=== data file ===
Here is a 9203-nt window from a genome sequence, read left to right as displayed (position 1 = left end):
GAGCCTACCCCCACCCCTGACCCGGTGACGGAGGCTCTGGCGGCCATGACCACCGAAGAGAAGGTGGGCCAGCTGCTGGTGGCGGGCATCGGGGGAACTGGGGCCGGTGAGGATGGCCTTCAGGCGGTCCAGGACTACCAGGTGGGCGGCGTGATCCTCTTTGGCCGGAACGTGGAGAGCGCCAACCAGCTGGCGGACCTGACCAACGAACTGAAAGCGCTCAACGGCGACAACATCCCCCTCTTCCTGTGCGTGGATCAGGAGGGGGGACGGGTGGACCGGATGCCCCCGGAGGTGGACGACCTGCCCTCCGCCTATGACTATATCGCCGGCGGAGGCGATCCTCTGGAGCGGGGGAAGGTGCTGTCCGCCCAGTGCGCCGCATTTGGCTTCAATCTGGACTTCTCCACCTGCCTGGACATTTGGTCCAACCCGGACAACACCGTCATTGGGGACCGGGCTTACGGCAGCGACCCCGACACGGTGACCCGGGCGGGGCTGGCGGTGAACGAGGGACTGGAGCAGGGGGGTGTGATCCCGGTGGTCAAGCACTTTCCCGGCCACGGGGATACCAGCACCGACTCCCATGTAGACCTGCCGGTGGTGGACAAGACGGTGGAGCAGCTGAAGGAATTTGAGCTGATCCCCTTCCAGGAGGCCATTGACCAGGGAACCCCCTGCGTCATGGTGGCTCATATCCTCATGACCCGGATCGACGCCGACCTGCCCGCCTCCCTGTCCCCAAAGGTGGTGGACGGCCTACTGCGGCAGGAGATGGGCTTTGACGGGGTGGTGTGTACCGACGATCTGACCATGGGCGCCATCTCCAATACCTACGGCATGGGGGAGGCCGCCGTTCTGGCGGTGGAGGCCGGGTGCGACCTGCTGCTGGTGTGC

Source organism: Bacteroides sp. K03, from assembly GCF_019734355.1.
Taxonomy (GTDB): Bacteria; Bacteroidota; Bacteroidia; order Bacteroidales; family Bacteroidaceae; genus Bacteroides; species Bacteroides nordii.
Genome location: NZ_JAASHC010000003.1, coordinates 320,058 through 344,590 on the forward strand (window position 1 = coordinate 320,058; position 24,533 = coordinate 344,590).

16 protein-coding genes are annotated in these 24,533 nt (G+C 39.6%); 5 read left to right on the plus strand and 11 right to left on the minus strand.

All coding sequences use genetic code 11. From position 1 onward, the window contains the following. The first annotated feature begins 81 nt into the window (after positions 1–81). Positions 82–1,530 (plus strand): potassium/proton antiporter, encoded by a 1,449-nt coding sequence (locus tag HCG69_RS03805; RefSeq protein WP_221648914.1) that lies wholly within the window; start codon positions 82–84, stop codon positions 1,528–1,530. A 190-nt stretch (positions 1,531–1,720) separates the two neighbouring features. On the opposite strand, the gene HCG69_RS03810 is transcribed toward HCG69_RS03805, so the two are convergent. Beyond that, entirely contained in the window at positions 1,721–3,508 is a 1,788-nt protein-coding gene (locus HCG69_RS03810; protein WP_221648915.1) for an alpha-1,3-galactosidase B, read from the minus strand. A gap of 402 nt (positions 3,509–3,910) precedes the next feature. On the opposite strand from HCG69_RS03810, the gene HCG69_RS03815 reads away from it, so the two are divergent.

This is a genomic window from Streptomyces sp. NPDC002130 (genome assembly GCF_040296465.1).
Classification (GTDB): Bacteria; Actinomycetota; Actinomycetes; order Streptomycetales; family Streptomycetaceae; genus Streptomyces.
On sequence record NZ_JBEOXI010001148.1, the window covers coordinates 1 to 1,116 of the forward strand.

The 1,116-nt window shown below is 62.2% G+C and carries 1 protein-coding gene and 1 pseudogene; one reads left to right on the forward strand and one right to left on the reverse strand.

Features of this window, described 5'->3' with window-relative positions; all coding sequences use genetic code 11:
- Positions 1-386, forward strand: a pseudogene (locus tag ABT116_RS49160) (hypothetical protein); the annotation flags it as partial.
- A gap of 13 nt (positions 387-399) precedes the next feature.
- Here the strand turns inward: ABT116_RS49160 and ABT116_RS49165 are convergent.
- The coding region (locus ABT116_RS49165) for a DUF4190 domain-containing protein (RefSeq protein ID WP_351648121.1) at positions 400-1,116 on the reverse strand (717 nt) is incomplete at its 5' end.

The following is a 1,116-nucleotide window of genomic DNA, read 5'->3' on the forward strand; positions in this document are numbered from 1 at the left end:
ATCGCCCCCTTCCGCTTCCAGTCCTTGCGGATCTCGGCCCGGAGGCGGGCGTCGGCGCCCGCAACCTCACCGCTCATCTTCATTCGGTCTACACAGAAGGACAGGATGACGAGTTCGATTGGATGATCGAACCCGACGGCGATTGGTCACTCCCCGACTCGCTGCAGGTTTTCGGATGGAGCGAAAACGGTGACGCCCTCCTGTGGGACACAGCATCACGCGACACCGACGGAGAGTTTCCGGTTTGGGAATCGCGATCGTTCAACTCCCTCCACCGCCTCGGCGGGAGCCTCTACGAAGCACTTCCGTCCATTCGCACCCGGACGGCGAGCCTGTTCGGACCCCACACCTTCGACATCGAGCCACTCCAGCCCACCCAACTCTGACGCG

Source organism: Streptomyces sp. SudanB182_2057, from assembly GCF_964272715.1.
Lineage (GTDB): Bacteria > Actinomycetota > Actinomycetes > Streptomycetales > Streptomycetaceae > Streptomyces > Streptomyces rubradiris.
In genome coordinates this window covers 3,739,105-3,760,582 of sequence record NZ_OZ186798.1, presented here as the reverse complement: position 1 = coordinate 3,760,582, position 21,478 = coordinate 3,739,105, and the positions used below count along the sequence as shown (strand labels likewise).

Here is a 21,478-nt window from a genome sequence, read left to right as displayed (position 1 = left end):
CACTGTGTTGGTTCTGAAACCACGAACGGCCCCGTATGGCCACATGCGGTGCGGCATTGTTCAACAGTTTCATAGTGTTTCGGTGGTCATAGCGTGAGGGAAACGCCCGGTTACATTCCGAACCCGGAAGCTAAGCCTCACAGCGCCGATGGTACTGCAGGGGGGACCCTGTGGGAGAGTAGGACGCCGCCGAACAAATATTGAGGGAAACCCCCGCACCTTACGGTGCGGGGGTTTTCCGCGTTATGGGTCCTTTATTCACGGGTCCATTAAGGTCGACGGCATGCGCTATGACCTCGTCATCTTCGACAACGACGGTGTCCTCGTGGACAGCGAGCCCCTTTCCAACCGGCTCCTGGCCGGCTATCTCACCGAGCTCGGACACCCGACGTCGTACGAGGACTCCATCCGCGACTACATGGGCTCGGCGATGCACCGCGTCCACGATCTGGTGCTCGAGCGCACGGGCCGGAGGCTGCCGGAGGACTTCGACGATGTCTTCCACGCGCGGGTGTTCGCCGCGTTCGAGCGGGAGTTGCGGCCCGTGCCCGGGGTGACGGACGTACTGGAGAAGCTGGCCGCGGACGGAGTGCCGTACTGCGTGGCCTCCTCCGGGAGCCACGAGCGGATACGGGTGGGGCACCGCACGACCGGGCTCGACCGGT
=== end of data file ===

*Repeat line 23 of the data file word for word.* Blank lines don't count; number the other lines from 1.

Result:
CACTGTGTTGGTTCTGAAACCACGAACGGCCCCGTATGGCCACATGCGGTGCGGCATTGTTCAACAGTTTCATAGTGTTTCGGTGGTCATAGCGTGAGGGAAACGCCCGGTTACATTCCGAACCCGGAAGCTAAGCCTCACAGCGCCGATGGTACTGCAGGGGGGACCCTGTGGGAGAGTAGGACGCCGCCGAACAAATATTGAGGGAAACCCCCGCACCTTACGGTGCGGGGGTTTTCCGCGTTATGGGTCCTTTATTCACGGGTCCATTAAGGTCGACGGCATGCGCTATGACCTCGTCATCTTCGACAACGACGGTGTCCTCGTGGACAGCGAGCCCCTTTCCAACCGGCTCCTGGCCGGCTATCTCACCGAGCTCGGACACCCGACGTCGTACGAGGACTCCATCCGCGACTACATGGGCTCGGCGATGCACCGCGTCCACGATCTGGTGCTCGAGCGCACGGGCCGGAGGCTGCCGGAGGACTTCGACGATGTCTTCCACGCGCGGGTGTTCGCCGCGTTCGAGCGGGAGTTGCGGCCCGTGCCCGGGGTGACGGACGTACTGGAGAAGCTGGCCGCGGACGGAGTGCCGTACTGCGTGGCCTCCTCCGGGAGCCACGAGCGGATACGGGTGGGGCACCGCACGACCGGGCTCGACCGGT